Connecticut may be on their way to becoming the next state to require DNA collection in all felony arrests. Under current laws, DNA isn’t collected until someone has been convicted. But supporters of the new legislation state earlier collection is needed to protect the public.
According to the ACLU this change translates to a presumption of guilt rather than a presumption of innocence. They oppose the change and say it is a violation of civil rights. But their opposition is not likely to stop the bill from moving forward—it seems to have relatively overwhelming support.
Even one lawmaker who originally opposed such laws in Connecticut has changed his tune, now sponsoring the bill. It seems the exoneration of James Tillman played a role. Tillman was freed after serving 18 years for a crime he didn’t commit—freed by the pre-conviction DNA of a Virginia suspect.
The legislation would make Connecticut the 25th state to pass such a measure. Supporters say the collection of DNA is no more intrusive than fingerprints or mugshots and state the DNA would be destroyed if the suspect was later exonerated of the arresting criminal charges.
Another lawmaker supporting the law states that the legislation is necessary as it will allow the cross-referencing of DNA and the potential solving of many currently unsolved crimes. What sources don’t saw is whether there will be any restrictions on the use of the DNA before the suspect is convicted. For instance, will law enforcement be able to cross check the DNA profile up until the person is exonerated and the DNA then discarded or will they only be able to use in reference to the case the suspect is currently facing charges on?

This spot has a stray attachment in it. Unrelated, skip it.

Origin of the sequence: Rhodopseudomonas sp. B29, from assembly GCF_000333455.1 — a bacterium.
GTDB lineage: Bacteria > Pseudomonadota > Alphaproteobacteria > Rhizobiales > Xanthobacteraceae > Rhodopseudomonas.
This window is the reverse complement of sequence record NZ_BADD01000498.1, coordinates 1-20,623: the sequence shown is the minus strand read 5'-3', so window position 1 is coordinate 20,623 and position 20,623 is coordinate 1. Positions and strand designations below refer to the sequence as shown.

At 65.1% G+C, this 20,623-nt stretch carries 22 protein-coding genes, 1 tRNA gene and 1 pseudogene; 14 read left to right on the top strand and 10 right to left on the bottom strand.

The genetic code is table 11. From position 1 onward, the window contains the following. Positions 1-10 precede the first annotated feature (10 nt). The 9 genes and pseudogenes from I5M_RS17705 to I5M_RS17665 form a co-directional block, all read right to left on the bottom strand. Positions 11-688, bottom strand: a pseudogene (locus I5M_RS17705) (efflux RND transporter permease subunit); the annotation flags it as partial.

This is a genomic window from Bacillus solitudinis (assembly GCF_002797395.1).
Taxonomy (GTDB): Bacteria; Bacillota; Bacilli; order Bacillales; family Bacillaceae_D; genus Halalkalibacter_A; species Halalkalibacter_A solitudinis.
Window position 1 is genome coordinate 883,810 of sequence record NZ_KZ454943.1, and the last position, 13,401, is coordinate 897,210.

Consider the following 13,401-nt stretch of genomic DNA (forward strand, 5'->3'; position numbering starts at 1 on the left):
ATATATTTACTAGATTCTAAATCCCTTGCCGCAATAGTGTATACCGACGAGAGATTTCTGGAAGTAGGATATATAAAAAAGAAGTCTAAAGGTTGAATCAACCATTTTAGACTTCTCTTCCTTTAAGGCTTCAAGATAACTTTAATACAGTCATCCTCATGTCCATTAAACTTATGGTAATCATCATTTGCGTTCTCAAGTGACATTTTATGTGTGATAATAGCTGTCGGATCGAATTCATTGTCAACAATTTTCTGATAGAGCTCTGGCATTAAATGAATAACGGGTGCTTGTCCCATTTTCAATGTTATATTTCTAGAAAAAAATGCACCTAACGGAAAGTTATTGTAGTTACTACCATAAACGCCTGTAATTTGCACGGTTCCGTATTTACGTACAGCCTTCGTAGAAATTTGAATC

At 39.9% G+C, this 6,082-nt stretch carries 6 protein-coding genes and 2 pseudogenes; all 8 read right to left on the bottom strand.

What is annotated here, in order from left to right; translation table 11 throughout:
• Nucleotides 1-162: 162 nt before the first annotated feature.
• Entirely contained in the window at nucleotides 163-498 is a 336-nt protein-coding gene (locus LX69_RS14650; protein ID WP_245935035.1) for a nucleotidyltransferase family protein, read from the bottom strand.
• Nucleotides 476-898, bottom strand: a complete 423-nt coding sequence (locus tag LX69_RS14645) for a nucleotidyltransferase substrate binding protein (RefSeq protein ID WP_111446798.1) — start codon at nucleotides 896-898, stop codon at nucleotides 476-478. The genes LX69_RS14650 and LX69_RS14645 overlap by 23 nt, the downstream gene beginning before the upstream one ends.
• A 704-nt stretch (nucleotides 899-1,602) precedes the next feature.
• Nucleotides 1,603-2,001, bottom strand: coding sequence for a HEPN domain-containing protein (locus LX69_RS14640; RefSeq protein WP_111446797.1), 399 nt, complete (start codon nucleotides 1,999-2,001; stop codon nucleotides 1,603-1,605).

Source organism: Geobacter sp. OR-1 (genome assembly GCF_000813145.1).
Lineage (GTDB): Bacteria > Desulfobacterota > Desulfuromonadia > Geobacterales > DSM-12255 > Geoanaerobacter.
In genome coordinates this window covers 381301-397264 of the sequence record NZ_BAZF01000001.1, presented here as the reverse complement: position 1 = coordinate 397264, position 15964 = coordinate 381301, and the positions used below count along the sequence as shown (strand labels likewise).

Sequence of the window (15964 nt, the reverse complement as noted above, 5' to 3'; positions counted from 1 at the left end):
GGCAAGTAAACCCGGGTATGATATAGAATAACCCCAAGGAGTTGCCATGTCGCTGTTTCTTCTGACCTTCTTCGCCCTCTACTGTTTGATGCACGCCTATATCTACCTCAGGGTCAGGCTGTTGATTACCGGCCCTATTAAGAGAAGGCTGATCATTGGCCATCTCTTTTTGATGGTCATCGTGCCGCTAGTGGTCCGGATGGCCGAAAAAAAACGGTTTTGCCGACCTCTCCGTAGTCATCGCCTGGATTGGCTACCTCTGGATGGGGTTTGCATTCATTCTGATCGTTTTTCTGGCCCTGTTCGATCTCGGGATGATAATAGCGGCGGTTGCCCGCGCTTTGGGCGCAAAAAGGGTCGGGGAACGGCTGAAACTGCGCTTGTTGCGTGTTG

Another argument for the law points out that DNA testing has led to the exoneration of more than 200 innocent people, convicted for crimes they didn’t commit.
So, does the law infringe on the rights of the suspect and if so, is that infringement justified because of the potential for the DNA to vindicate the innocent and deliver justice to the guilty? That’s something that lawmakers will have to determine and no doubt something that might ultimately be challenged by the ACLU down the road.
In the meantime, you can expect to have fingerprints and other various non intrusive information gathered when you are arrested. But don’t think for a moment that you are immune to other intrusive procedures pre-conviction. Being strip searched and deprived of all of your personal effects can have a lasting impact on the human psyche.
If you’ve been arrested and are facing criminal charges, you might feel like no one in the system is on your side. An experienced defense attorney can be. Contact me today for a consultation on your case.